Canucks GM Jim Benning cleared a path for Jacob Markstrom to start the 2015-16 campaign with Vancouver by trading Eddie Lack, but this is far from the first time Markstrom has been given a good opportunity to establish himself in the NHL. The question is, will things be different this time around?
There certainly is the potential for that after the season he had in the minors. He was dominant with the AHL’s Utica Comets, posting a 1.88 GAA and .934 save percentage in 32 regular season contests. From there Markstrom led Utica to the Calder Cup Finals with a 2.11 GAA and .925 save percentage in 23 playoff games.
“I think if you look at the history of, whether it be Corey Crawford or Ben Bishop, or these types of players and how they perform at the American Hockey League level, and look at stats and numbers, you can put Jacob in that category,” Canucks president Trevor Linden argued in June.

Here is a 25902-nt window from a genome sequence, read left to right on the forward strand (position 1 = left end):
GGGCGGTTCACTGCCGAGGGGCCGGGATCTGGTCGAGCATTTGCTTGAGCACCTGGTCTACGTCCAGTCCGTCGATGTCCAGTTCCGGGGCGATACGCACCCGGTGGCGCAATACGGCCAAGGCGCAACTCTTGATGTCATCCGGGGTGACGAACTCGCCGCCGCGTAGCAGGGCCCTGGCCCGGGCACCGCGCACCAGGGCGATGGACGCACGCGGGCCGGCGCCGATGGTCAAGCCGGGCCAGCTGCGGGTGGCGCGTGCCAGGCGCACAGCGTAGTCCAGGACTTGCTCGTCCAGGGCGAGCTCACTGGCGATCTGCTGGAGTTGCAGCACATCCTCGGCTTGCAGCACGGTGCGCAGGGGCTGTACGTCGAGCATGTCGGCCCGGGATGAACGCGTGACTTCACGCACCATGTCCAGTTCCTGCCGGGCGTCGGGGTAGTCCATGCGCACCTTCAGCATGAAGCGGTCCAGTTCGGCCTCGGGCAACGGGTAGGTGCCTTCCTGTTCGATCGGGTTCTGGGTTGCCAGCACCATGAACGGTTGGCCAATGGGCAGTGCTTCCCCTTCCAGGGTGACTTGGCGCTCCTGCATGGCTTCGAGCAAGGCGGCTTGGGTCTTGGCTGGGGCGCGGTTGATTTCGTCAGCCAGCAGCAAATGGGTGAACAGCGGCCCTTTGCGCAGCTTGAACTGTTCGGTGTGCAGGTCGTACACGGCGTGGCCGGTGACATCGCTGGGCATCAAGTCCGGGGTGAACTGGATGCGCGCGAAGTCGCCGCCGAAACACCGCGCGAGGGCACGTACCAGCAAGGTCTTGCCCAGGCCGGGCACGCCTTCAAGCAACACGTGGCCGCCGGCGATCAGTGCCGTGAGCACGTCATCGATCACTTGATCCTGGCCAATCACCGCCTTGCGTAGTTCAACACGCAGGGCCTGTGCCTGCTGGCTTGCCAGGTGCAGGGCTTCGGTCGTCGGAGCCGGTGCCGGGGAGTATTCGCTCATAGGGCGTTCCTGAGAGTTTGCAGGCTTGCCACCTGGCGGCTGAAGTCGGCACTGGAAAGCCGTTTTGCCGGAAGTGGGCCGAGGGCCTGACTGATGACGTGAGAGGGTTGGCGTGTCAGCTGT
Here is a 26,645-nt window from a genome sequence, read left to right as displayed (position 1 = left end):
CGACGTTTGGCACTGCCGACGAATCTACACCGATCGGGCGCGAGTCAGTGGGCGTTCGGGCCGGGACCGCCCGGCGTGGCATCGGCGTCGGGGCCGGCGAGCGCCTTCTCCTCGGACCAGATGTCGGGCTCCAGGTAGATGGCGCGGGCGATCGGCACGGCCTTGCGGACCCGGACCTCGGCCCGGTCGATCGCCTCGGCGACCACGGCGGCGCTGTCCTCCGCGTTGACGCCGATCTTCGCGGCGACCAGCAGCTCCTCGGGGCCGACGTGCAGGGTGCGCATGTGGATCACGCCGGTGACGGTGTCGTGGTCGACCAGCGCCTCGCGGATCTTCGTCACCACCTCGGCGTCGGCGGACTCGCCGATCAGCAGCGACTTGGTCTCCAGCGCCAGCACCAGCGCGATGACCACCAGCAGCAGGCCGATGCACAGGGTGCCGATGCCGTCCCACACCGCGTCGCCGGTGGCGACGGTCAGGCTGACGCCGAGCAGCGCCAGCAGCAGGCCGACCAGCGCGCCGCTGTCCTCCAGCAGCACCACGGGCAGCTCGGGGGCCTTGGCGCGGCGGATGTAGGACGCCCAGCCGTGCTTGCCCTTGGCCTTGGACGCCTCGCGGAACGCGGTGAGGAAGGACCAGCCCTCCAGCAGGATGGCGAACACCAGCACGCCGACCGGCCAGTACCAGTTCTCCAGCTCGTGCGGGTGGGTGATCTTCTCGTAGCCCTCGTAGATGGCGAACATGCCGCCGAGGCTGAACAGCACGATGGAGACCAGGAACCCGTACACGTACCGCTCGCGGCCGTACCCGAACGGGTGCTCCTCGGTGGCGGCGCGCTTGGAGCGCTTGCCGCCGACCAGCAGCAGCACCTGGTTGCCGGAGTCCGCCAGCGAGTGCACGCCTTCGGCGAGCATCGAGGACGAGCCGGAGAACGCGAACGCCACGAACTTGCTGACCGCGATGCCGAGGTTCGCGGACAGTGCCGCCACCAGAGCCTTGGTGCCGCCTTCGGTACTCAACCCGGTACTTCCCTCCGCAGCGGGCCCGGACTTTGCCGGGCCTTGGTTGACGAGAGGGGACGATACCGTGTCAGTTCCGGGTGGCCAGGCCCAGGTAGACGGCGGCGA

“He’s had an excellent year. He needs to continue to develop at the National Hockey League level, and we’re going to give him that opportunity.”
Markstrom still has a 3.19 GAA and .896 save percentage in 50 NHL contests, but to be fair to him, he’s just 25 years old and goaltenders can take longer to find their games than forwards or defensemen.
To that end, Linden didn’t simply use those goaltenders as examples because they were the competing netminders in this year’s Stanley Cup Final. Crawford was 25 years old (26 on Dec. 31) in his first full campaign with Chicago while Bishop didn’t participate in more than 22 games in a single season until 2013-14 when he was 27 years old (as of Nov. 21 of that campaign).
So it would be premature to dismiss Markstrom just because he hasn’t developed as quickly as some anticipated. This time — as the backup to Ryan Miller — he might be ready to take advantage of the opportunity he’s been given.